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Press Release


Aug 01, 2002

Medicare Drug Benefit Could Leave Out Large Numbers Of Beneficiaries Under Limited Federal Budget

Report Details How To Design A Benefit To Get Most For The Money

A Medicare drug plan that is voluntary and will appeal to a wide range of beneficiaries while helping those most in need, cannot be achieved for $350 billion, a figure that is currently being debated in proposals before Congress, according to a new report from The Commonwealth Fund. However, a carefully designed benefit could protect low-income beneficiaries and place a cap on high costs. The report by Marilyn Moon and Matthew Storeygard of the Urban Institute analyzes three different cost/payment structures for a Medicare drug benefit that fall under $350 billion. The analysts, in Stretching Federal Dollars: Policy Tradeoffs in Designing a Medicare Drug Benefit with Limited Resources, find that each option would leave out an important group of beneficiaries. They conclude that a higher federal contribution of $450 billion would make it possible to design a much more attractive benefit package that would also appeal to beneficiaries and avoid the problem of adverse risk selection. "Balancing the principles of broad-based coverage and assistance for those with greatest need will take careful planning with limited resources," said Karen Davis, president of The Commonwealth Fund. "It will require tradeoffs between competing goals, but making the program meet the needs of a wide range of beneficiaries will be key to its success." Moon and Storeygard analyzed plans based on five important goals identified by policymakers, health leaders, and beneficiaries:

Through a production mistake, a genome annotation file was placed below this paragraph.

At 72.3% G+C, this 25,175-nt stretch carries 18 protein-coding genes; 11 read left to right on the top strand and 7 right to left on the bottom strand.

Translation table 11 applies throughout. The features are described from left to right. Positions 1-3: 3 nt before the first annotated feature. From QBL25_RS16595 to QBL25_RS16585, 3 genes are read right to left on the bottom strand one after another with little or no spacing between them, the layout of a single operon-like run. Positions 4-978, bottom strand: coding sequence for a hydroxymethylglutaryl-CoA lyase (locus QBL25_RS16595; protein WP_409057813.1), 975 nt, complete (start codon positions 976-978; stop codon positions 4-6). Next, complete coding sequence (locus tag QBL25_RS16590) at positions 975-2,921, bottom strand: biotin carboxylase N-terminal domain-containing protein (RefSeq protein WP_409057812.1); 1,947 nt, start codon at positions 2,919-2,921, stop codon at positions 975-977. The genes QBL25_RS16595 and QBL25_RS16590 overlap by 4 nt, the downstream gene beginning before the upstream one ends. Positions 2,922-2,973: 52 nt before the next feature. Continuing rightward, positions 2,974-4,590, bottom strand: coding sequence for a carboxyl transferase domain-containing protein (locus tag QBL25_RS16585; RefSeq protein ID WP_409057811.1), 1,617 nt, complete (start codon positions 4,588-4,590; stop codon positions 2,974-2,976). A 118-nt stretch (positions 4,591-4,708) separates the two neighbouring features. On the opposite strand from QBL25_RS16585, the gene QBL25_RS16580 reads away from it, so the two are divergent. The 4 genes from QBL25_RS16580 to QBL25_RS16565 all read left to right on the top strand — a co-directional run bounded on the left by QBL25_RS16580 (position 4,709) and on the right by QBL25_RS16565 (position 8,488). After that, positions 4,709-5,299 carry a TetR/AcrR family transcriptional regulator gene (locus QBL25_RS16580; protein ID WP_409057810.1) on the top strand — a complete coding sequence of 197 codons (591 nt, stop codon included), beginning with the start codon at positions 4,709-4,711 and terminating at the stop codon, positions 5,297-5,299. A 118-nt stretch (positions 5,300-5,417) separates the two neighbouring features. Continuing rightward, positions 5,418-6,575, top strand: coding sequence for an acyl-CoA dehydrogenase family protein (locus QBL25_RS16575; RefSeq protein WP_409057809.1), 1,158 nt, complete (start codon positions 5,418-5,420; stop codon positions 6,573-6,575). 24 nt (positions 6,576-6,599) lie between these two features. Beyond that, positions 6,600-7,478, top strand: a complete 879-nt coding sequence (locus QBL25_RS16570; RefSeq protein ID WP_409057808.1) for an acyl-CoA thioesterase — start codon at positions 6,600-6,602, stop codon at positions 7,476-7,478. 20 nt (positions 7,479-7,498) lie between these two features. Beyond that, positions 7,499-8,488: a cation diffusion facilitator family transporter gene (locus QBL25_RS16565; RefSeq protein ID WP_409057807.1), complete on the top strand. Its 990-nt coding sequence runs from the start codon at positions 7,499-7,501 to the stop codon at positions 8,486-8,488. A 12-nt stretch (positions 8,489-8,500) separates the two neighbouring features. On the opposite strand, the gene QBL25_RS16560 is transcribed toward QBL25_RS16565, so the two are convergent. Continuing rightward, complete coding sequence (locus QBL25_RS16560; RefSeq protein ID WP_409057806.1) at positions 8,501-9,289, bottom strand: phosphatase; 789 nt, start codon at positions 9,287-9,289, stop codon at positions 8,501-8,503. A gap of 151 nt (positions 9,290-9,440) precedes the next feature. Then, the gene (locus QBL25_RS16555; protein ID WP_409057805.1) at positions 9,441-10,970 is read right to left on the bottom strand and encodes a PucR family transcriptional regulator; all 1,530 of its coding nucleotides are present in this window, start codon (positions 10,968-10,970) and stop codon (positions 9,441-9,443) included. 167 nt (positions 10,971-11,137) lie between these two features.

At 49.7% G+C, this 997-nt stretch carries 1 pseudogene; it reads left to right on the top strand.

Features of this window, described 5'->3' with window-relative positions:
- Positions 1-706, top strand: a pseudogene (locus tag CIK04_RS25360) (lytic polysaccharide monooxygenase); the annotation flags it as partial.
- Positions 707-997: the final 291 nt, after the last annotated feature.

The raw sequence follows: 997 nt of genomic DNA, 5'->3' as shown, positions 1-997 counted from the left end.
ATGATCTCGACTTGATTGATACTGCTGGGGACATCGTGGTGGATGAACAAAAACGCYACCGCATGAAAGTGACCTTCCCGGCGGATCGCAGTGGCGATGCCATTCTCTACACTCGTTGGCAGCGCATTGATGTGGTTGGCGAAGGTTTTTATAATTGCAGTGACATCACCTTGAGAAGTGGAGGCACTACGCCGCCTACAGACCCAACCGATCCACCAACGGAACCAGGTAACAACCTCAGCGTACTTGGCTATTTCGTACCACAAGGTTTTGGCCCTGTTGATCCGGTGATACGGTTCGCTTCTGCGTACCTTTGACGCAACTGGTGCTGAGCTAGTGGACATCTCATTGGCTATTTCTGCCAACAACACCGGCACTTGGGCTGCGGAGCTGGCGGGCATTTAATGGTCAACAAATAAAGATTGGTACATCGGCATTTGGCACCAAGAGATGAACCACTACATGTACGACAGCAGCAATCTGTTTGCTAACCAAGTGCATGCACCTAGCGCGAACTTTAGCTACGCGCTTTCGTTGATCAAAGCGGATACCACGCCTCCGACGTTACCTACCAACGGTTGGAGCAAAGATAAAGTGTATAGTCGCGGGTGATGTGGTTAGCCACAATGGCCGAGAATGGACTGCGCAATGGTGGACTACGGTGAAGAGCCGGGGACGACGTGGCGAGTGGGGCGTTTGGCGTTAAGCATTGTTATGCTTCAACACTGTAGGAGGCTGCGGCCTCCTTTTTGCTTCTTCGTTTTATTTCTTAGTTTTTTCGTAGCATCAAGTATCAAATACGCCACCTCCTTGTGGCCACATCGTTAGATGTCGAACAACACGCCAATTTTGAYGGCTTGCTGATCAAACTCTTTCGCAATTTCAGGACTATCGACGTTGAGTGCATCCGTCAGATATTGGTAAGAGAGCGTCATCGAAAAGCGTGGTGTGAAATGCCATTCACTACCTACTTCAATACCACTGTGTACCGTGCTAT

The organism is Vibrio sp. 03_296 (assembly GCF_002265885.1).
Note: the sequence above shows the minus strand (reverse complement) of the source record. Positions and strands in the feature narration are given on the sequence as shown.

• Stay within a federal budget constraint
  • Make at least a partial benefit available to all
  • Protect those with very high expenditures
  • Encourage large-scale participation on a voluntary basis
  • Protect beneficiaries with low incomes
"Making good policy choices for a prescription drug benefit will be expensive, but without such an effort beneficiaries increasingly face unacceptable choices," said Marilyn Moon, senior fellow at the Urban Institute and lead author of the report. Medicare beneficiaries spend nearly $2,000 per year on average for prescription drugs. The authors show how a $350 billion limit would make it difficult to meet all of these concerns. The authors analyze three types of benefit structures: Level Benefit Is Inadequate for Most Beneficiaries Moon and Storeygard calculate that a $350 billion federal contribution over 8 years (with a two-year start-up period) represents 23 percent of projected spending on prescription drugs by Medicare beneficiaries. A plan providing the same benefit for all, therefore, would result in beneficiaries shouldering over three-fourths of the cost of their medications. This approach meets almost none of the principles for coverage, and provides inadequate protection for those with high costs and/or low incomes. First-Dollar Coverage Would Leave Out the Neediest An "up-front" benefit in which the government pays for three-quarters of all drug spending for the first $812 dollars of spending for each individual, would also cost $350 billion. However, a maximum benefit of $609 annually would cover only a small share of spending for the neediest beneficiaries-those with high drug costs and those with chronic conditions, who are likely to spend $3,000 to $6,000 annually on drugs. "Stop-Loss" Approach Helps Only a Small Share of Beneficiaries A third approach is a "back-end" benefit in which the government pays all costs above a certain amount for those with the highest expenditures, offering only stop-loss protection. At a cost of $350 billion, coverage would begin after beneficiaries incur $3,463 in medication costs. While this would help those with high costs, according to the study, only about 20 percent of beneficiaries would receive any assistance. The authors conclude that ultimately, unless federal spending is raised above $350 billion, none of the possible options would be attractive to most beneficiaries. But with additional funding of $100 billion, a benefit could be designed that addresses the highest priority needs of all beneficiaries. For example, the catastrophic limit could be lowered to include a larger share of the population and make the benefit much more desirable.

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Aug 01, 2002